Data Breach News

CISA Warns Of Employee Impersonation Phone Campaign

Impersonating scammers may attempt to solicit money through various means, such as requesting for wire transfers, cryptocurrency payments, or the use of gift cards.

by Alan J June 13th, 2024

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The U.S. Cybersecurity and Infrastructure Security Agency (CISA) has issued an alert about a recent impersonation scam in which scammers posed as its representatives and employees. Fraudsters in the campaign may extort money in various ways, such as bank transfers, gift cards or cryptocurrency payments.

CISA Impersonation Scam

The spammers behind the campaign make phone calls to victims in which they claim to be contacting targets on behalf of CISA; they then ask victims to share personal information or money under the guise of protecting their accounts from unauthorized activity. Fraudsters may also direct victims to download additional software or click on links to “verify” their identity. However, CISA confirmed that it would never make such demands.

“CISA staff will never contact you with a request to wire money, cash, cryptocurrency, or use gift cards and will never instruct you to keep the discussion secret,” CISA warned.

Possible red flags to watch out for:

  • Unsolicited phone calls that claim to be from CISA.
  • Callers requesting personal information, such as passwords, social security numbers, or financial information.
  • Callers demanding payment or transfer of money to “protect” your account.
  • Callers creating a sense of urgency or pressuring you to take immediate action.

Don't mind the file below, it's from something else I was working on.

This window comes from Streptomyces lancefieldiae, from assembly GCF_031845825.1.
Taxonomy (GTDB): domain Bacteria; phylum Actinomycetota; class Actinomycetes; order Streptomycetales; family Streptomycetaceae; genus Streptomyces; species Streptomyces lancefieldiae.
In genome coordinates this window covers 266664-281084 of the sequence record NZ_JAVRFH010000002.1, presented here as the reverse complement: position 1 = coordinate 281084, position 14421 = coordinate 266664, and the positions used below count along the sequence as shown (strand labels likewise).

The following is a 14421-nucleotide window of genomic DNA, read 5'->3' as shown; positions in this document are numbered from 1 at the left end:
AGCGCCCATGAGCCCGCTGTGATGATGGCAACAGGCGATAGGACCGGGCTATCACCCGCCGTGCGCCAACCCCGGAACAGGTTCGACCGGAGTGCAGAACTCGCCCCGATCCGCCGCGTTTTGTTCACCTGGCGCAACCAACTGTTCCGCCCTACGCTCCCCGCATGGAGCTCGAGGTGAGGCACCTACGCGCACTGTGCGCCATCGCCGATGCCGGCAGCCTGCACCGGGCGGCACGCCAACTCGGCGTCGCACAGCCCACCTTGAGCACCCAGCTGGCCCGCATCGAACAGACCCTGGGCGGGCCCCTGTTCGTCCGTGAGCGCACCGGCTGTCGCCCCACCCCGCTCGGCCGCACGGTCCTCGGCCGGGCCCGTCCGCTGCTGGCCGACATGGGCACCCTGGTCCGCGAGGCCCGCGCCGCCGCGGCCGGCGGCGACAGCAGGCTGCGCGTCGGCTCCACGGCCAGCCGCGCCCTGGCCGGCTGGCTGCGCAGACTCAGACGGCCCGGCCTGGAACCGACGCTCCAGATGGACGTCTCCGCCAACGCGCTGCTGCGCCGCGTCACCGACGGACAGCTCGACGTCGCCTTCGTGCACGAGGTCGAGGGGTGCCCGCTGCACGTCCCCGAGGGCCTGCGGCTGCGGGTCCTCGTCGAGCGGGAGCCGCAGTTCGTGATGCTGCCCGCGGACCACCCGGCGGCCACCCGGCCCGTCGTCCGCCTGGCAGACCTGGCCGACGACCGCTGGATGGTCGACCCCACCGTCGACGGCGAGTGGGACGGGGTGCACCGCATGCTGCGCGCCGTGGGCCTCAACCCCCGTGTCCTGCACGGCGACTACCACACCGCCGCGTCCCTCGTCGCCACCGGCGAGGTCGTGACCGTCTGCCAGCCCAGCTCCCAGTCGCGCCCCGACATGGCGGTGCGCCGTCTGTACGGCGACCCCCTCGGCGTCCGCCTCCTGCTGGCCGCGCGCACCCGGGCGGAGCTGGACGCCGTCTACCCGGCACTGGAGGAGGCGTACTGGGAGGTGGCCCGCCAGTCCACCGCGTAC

If you’re targeted by a CISA impersonation scam, here’s what you should do:

  • Do not pay the caller.
  • Take record of  the numbers used.
  • Hang up the phone immediately while ignoring further calls from suspicious numbers.
  • Report the scam to CISA by calling (844) SAY-CISA (844-729-2472).

FTC Observes Uptick in Impersonation Scams

The CISA impersonation scam is a recent example of the rise in impersonation fraud targeting both businesses and government agencies. According to the latest data from the Federal Trade Commission (FTC), the number of such scams has increased dramatically in recent years, and cost consumers more than $1.1 billion in 2023 alone.

The FTC report showed that in 2023, the agency received more than 330,000 reports of fraud posing as a business and almost 160,000 reports of fraud posing as a government. Collectively, these incidents account for almost half of all fraud cases reported directly to the FTC.

“The financial injury is breath-taking – and cash-taking,” the FTC quipped in its Spotlight. It further added, “Reported losses to impersonation scams topped $1.1 billion in 2023, more than three times what consumers reported in 2020.”

While fraudsters employ various types of scams, the FTC noted that the below types accounted for nearly half of the reported/observed scams in 2023:

  1. Copycat account security alerts: Scams that pretend to impersonate legitimate services such as Amazon while purporting to be about unauthorized activity or charges to their account.
  2. Phony subscription renewals: Usually email notices that alert targets of auto-renew charges to various online services.
  3. Fake giveaways, discounts, or money to claim: Fake rewards or winnings that claim to originate from legitimate providers such as internet providers or large retailers.
  4. Bogus problems with the law: Scammers try to deceive targets into believing that their identity had been used to commit heinous crimes such as money laundering or the smuggling of drugs.
  5. Made-up package delivery problems: Messages that alert you of fake delivery problems with legitimate delivery services such as the U.S. Postal Service, UPS, or FedEx.

To avoid such scams, the FTC has advised consumers to not click on unexpected links or messages, avoid scenarios where gift cards are offered as an option to fix problems, and scrutinize urgent offers and claims.


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